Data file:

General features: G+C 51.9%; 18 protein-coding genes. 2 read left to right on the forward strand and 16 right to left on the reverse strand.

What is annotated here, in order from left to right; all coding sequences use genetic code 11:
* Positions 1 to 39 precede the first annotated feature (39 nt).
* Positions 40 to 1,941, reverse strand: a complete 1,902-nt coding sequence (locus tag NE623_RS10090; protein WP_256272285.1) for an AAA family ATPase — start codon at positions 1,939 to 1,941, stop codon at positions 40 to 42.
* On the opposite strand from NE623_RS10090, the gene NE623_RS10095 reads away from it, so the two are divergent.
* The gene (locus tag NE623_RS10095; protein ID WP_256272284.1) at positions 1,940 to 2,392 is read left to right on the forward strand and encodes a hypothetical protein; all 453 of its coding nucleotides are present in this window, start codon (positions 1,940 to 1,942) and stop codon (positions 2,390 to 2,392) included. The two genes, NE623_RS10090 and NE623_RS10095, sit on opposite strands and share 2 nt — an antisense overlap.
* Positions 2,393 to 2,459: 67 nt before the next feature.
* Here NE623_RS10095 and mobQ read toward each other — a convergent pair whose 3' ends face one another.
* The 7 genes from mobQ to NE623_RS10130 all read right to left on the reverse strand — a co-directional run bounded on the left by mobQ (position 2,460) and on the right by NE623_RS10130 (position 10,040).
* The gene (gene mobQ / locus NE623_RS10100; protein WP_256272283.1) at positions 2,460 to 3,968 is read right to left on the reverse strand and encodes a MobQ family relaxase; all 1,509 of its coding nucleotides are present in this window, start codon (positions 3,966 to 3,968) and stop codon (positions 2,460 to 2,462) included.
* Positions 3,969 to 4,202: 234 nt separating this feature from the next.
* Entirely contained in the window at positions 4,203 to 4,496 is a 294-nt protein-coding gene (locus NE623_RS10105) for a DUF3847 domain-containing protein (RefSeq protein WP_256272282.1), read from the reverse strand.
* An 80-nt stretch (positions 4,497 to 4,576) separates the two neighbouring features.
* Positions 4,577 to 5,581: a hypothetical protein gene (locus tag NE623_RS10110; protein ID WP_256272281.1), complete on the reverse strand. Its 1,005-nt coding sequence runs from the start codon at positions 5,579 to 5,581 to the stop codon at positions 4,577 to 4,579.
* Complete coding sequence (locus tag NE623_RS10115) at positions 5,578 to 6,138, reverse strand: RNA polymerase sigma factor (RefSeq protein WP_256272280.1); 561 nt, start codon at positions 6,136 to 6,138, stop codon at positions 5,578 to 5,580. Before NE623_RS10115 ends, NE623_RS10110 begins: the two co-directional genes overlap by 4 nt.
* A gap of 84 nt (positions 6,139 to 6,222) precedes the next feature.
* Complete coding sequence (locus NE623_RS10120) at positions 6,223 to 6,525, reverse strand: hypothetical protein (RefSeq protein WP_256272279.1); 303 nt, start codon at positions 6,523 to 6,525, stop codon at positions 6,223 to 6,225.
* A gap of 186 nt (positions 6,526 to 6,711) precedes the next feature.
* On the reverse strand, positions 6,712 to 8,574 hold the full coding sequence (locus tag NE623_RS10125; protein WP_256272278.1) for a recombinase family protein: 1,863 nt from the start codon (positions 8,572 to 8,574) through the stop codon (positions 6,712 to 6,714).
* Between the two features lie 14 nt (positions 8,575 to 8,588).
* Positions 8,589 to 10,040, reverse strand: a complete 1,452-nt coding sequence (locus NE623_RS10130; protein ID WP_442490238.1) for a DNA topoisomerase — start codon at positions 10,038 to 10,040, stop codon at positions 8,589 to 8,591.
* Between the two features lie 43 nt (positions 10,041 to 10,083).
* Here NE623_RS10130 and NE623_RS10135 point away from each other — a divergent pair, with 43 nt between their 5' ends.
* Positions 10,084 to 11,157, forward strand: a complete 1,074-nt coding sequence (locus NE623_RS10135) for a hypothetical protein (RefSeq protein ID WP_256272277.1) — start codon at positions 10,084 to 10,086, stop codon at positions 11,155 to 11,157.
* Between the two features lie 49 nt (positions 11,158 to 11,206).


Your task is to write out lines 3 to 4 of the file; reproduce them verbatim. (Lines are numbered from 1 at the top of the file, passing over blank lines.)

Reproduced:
* Positions 1 to 39 precede the first annotated feature (39 nt).
* Positions 40 to 1,941, reverse strand: a complete 1,902-nt coding sequence (locus tag NE623_RS10090; protein WP_256272285.1) for an AAA family ATPase — start codon at positions 1,939 to 1,941, stop codon at positions 40 to 42.